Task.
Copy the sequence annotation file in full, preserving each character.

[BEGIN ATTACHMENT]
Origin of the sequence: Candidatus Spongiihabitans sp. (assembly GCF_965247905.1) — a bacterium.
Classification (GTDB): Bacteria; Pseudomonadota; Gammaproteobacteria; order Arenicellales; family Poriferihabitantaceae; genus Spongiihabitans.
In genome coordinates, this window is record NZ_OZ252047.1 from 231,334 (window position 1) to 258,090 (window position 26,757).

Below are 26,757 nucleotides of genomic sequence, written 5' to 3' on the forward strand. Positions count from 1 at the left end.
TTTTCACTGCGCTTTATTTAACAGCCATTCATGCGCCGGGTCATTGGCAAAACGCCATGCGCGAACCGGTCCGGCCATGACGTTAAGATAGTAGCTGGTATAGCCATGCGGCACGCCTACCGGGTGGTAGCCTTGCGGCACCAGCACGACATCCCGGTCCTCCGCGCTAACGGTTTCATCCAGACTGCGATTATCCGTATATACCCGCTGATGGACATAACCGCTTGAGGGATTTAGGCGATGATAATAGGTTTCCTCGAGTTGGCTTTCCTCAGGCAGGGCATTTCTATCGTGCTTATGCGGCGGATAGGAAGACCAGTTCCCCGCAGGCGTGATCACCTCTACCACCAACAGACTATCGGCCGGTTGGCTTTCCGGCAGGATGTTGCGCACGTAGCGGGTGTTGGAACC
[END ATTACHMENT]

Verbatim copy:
Origin of the sequence: Candidatus Spongiihabitans sp. (assembly GCF_965247905.1) — a bacterium.
Classification (GTDB): Bacteria; Pseudomonadota; Gammaproteobacteria; order Arenicellales; family Poriferihabitantaceae; genus Spongiihabitans.
In genome coordinates, this window is record NZ_OZ252047.1 from 231,334 (window position 1) to 258,090 (window position 26,757).

Below are 26,757 nucleotides of genomic sequence, written 5' to 3' on the forward strand. Positions count from 1 at the left end.
TTTTCACTGCGCTTTATTTAACAGCCATTCATGCGCCGGGTCATTGGCAAAACGCCATGCGCGAACCGGTCCGGCCATGACGTTAAGATAGTAGCTGGTATAGCCATGCGGCACGCCTACCGGGTGGTAGCCTTGCGGCACCAGCACGACATCCCGGTCCTCCGCGCTAACGGTTTCATCCAGACTGCGATTATCCGTATATACCCGCTGATGGACATAACCGCTTGAGGGATTTAGGCGATGATAATAGGTTTCCTCGAGTTGGCTTTCCTCAGGCAGGGCATTTCTATCGTGCTTATGCGGCGGATAGGAAGACCAGTTCCCCGCAGGCGTGATCACCTCTACCACCAACAGACTATCGGCCGGTTGGCTTTCCGGCAGGATGTTGCGCACGTAGCGGGTGTTGGAACC